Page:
That important phone call

Fri, 1 Jun 2018 Source: Kwame Selom Blege

One can’t tell if it’s the sense of being indispensable or an act of taking for granted what the worst could be while driving or riding and speaking on the mobile phone at the same time.

Since the mobile phone became a necessity rather than a luxury, most people forget that like any other good device it can be a bad servant. I have had the occasion to draw the attention of drivers on whose vehicle I was onboard about driving while making phone calls.

On May 14, 2018, I had a disagreement with a driver who was speaking on the mobile phone while he drove. I was travelling from Nadowli to Wa. The vehicle is a yellow minibus urvan with registration number AS 481-12.

When I drew his attention to the imminent danger which his action posed, he got angry. And his excuse was that he had slowed down and so there was no danger posed. When I said to him that his safety, as well as ours, was of utmost importance, he answered: “my safety is not your concern”. The man is not concerned about his own safety, why would he care about ours, I thought aloud. What a pity!

He then added while he returned to the steering wheel: “do you know the kind of call I was making?” I smiled to myself. How is a phone call more important than your life and that of ours?

His excuse made it look as if slowing down and making a call was a better alternative under the circumstance. This is a highway that is used by heavy duty and long vehicles bound for the border town, Hamile and beyond – your guess about what could happen should an oncoming vehicle lose control is as good as mine.

The driver’s anger only showed that there’s the need for the Ghana Transport Union and its sister transport unions, National Road Safety Commission and the Motor Traffic and Transport Department (MTTD) of the Ghana Police Service to keep up the campaign of ensuring that drivers adhere to safety tips while on the road.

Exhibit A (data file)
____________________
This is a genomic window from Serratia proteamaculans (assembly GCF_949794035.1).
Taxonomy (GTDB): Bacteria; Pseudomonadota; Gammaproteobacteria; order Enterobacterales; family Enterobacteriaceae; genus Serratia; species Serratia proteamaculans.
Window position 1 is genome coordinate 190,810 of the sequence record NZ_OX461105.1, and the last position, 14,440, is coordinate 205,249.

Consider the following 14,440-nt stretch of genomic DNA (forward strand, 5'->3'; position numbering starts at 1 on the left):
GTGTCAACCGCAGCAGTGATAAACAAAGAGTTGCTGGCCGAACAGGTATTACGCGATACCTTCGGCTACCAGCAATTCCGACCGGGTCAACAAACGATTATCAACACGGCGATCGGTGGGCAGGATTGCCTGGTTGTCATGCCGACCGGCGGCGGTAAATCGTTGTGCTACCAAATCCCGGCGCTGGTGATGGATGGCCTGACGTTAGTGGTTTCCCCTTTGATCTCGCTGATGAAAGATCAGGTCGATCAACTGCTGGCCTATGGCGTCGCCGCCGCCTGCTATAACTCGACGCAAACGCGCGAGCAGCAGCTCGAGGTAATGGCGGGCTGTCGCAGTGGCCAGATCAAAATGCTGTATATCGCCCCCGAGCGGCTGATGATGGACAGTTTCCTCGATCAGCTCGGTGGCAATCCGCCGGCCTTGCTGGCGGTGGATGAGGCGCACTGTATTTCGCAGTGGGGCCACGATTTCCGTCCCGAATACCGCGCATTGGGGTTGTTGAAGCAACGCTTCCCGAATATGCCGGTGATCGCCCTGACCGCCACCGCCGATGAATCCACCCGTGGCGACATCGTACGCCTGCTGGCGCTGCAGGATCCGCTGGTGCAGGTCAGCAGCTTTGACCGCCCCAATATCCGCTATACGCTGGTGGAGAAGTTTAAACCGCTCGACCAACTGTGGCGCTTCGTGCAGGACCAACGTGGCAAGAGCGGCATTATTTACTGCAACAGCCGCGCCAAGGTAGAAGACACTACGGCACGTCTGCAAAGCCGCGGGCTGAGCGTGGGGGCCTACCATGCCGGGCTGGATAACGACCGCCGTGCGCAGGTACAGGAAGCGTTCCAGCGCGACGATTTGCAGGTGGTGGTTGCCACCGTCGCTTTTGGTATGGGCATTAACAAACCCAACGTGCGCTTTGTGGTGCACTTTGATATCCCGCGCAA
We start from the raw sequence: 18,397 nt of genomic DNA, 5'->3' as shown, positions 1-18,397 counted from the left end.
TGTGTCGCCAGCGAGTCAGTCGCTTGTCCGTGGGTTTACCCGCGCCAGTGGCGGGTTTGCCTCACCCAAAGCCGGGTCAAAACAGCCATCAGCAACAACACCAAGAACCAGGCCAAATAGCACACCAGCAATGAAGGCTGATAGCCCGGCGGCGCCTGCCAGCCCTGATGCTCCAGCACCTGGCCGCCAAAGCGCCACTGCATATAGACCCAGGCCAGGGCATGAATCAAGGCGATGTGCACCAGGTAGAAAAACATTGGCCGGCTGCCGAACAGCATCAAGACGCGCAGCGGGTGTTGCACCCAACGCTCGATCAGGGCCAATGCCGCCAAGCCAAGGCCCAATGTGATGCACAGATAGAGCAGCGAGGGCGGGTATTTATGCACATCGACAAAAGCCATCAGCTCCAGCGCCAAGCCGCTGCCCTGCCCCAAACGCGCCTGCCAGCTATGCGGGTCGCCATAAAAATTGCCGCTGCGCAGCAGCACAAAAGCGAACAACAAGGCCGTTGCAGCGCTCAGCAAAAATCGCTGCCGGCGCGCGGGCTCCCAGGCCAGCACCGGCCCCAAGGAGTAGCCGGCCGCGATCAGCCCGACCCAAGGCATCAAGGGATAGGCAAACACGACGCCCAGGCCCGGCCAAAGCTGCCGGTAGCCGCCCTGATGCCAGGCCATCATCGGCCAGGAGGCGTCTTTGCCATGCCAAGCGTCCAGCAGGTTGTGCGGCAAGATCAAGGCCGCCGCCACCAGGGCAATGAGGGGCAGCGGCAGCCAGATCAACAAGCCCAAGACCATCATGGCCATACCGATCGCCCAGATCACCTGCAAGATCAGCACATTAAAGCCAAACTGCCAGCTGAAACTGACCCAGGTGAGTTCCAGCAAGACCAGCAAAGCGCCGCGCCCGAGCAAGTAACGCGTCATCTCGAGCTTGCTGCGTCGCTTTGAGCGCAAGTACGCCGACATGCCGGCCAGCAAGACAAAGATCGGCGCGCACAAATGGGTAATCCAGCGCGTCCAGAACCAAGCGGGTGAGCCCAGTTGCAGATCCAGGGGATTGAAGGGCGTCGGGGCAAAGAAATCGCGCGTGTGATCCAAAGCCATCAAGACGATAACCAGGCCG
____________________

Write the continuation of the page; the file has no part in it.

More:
There’re more drivers like this driver who feel that a particular phone call is important and it will be unpardonable not to respond or make it.

Unfortunately, there’s another attitude of most passengers that gives the drivers the impetus to justify their action – a deafening and apathetic silence.

One wonders whether when most people get on a vehicle, they are not concerned about what the drivers do. Most people are apathetic towards speaking their minds and demanding that the right thing is done. There’s nothing to lose when one speaks his or her mind if it has to do with one’s safety.

When passengers are unanimous in speaking against negative attitudes of drivers and go to the extent of reporting these drivers to the police who’re on the road, most accidents will be averted.

No passenger should remain quiet for fear of being seen as too knowing, for a human life can’t be compared to a phone call. A better alternative should be, passengers should suggest to the driver to park and make the call or tell him in no uncertain terms: that important phone call can wait!

No human being is indispensable; whatever phone call that has to be answered or made can’t be more important than any human life, safety is paramount.

Columnist: Kwame Selom Blege